Net Neutrality: Rock The Net

A Message from Noise Pop… Musicians, labels, fans: join us in this fight to preserve an open and equal Internet.

Noise Pop is working with the Future of Music Coalition to raise awareness of and support for an issue that becomes more and more worrisome to artists and labels each passing day: Network Neutrality. You may have never heard of it yet but this is an issue that will fundamentally affect the way you receive information as well as your ability to reach your fans online.

Net Neutrality is the guiding principle that preserves the free and open Internet. It prevents the companies that control the wires from discriminating against content based on who owns it. In other words, it helps to ensure that small blogs can be accessed just as easily as sites owned by large media companies.

It may seem like a fairly abstract concept today, but with the $86 billion (yes, billion) merger of AT&T and Bell South that the FCC approved last month, it becomes more and more of a reality. As a matter of fact, AT&T chairman Ed Whitacre has already stated publicly that he’d like companies to pay for the use of their “pipes.”

As you are well aware, the Internet has given artists the unprecedented ability to communicate with fans on a one-to-one basis. Imagine, all of a sudden, an internet where MTV.com runs 50 times faster than Pitchfork. Where CD Baby goes out of business because they can no longer afford to compete with the likes of Amazon or Best Buy. Or even worse, corporate giants cutting deals with internet providers so that independent artists, labels, and news sites are completely cut out of the picture.

We are striving to maintain Net Neutrality so that the internet does not go the way of commercial radio: big corporations with deep resources and even deeper pockets working with telecommunications giants to decide what websites get viewed when and how quickly.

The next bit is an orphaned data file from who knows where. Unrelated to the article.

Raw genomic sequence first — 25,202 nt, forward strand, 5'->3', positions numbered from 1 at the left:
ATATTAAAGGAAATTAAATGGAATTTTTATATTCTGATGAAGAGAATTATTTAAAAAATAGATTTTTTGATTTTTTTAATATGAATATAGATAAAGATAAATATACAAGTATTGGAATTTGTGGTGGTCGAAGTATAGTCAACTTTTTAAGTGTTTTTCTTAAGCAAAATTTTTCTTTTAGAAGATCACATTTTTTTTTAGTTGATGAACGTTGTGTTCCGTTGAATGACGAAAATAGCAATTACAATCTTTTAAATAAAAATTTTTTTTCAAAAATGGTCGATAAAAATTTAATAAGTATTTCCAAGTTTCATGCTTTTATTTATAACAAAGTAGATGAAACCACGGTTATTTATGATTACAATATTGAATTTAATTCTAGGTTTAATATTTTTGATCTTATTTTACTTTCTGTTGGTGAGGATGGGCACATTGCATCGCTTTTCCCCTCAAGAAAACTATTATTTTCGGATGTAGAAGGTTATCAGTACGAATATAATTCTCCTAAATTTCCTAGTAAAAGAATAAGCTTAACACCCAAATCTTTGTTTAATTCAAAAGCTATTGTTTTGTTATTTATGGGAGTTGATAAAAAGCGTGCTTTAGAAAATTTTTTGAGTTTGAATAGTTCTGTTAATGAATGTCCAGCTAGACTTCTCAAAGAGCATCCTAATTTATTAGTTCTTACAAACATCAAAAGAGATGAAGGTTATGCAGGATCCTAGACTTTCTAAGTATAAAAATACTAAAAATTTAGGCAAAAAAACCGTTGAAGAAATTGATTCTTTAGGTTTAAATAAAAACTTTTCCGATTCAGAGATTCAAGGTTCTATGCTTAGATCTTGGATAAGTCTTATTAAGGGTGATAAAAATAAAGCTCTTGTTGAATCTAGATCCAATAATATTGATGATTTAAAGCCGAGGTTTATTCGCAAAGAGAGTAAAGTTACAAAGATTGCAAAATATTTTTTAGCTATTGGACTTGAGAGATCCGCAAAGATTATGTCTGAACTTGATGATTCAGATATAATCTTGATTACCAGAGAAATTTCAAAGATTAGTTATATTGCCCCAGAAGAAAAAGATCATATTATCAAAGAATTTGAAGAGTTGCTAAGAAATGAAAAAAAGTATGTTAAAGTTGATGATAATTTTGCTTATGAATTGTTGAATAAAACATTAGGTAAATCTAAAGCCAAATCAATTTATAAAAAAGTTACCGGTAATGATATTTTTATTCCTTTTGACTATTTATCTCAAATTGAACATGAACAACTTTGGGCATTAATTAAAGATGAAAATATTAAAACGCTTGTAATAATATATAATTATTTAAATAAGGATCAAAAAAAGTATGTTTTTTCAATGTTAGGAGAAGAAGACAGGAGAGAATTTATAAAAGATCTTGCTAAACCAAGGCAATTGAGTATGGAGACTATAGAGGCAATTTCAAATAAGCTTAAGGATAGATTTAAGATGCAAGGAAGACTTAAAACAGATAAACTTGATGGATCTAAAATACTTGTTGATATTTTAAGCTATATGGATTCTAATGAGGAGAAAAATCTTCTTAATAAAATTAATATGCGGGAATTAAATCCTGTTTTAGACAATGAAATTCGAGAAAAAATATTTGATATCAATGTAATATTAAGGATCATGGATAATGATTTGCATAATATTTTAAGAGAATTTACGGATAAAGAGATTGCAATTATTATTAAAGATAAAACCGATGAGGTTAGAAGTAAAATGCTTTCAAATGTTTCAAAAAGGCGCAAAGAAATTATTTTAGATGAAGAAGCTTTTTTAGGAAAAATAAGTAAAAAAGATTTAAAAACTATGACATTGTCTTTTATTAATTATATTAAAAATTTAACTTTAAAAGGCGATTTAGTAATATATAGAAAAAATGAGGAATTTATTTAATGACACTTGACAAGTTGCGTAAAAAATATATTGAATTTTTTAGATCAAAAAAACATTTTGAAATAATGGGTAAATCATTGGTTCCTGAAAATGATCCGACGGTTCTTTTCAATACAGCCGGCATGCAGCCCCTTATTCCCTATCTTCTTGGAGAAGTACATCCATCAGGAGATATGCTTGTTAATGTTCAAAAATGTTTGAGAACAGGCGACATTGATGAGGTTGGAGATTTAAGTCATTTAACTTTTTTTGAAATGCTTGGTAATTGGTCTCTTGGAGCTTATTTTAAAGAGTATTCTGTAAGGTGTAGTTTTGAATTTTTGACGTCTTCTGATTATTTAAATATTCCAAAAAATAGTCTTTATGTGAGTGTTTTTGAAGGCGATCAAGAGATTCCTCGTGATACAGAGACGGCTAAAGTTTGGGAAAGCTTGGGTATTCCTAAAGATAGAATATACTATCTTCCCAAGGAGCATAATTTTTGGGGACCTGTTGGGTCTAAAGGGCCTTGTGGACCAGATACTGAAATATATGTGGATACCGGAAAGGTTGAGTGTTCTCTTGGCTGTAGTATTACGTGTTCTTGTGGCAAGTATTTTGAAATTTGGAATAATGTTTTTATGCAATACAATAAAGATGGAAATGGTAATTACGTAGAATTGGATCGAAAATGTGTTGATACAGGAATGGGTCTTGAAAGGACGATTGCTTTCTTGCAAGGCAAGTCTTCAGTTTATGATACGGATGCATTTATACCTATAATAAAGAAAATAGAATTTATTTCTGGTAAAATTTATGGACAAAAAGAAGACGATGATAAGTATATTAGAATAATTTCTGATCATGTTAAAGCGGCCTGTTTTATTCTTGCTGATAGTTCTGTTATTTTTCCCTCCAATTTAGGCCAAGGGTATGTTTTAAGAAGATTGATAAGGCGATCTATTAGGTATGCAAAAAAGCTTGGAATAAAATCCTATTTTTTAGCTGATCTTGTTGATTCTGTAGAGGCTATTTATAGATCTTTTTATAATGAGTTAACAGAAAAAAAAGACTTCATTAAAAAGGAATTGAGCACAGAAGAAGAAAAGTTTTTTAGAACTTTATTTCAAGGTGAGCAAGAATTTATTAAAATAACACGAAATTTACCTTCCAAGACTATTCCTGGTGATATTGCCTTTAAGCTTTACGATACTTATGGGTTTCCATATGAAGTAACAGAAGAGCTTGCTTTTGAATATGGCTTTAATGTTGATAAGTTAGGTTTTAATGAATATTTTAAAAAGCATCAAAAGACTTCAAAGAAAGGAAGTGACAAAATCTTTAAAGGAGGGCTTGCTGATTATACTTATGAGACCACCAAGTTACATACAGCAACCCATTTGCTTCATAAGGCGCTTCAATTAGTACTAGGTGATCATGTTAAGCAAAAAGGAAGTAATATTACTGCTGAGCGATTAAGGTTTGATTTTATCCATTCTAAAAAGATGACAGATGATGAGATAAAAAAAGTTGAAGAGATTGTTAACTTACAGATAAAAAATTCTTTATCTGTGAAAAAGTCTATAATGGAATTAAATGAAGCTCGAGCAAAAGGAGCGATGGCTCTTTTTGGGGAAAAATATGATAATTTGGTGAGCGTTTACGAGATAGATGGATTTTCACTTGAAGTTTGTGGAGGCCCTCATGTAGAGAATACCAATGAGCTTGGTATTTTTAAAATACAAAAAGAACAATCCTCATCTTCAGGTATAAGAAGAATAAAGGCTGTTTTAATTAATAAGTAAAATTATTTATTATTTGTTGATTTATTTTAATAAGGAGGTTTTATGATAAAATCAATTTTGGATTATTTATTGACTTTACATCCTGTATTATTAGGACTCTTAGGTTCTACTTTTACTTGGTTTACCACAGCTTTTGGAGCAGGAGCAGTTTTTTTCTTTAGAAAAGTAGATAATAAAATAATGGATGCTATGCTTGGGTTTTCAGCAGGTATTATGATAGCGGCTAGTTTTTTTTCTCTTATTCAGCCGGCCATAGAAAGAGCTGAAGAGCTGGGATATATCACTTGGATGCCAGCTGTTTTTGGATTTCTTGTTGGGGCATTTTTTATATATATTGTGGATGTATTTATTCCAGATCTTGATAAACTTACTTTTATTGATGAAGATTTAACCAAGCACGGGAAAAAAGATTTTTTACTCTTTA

So what do we want from you? Our goal is to demonstrate that net neutrality is an issue that the music community is passionate about. We are doing this by compiling a list of artists who are expressing concerned about the issues. OK Go, Death Cab For Cutie, The Donnas, The Wrens, R.E.M., Kathleen Hanna, Ted Leo, Rogue Wave and Calexico already signed on. We hope that you will allow us to add you to the list of supporters. We must band together and show Congress that we understand what is at stake and that we are paying attention.

You can add your name to the growing list of artists in support of Net Neutrality by visiting: http://futureofmusic.org/rockthenet/createaccount.cfm

Fans sign the petition here:

http://futureofmusic.org/rockthenet/join.cfm

If you have any questions or want more information, please email

chris@noisepop.com

Thanks, Noise Pop

2 Comments

  1. On the contrary, net neutrality will stifle innovation and make it more difficult for artists to reach fans because the big content providing corporations will be clogging up the net. Net neutrality is a made up term to scare unknowing citizens into thinking the internet is doomed. The net has flourished because the government’s hand hasn’t been meddling. Net neutrality means more regulation, which means less incentive to innovate.

    I work with Hands Off the Internet, a coalition opposing net neutrality in the name of increased competition. You can check out our website for more information or these two resources. I highly recommend looking at both sides of the issue.

    http://www.roughtype.com/archives/2007/03/is_a_neutral_ne.php

  2. Why isn’t there any talk of the internet radio? Sure, Net Neutrality is incredibly important — more important — but this internet radio shutdown is pretty huge. It’s a definitely a threat to independant artists.

    Still, some people feel like radio will live on in “untraceable” ways. As Shelly Palmer (astutely) points out on Media 3.0, they could just go underground, and publish an RSS feed of a playlists, with links to all the songs:
    http://advancedmediacommittee.typepad.com/emmyadvancedmedia/2007/03/what_is_interne.html

    But, I would love to see these artists add this issue to their agenda.

    – Jake

Comments are closed.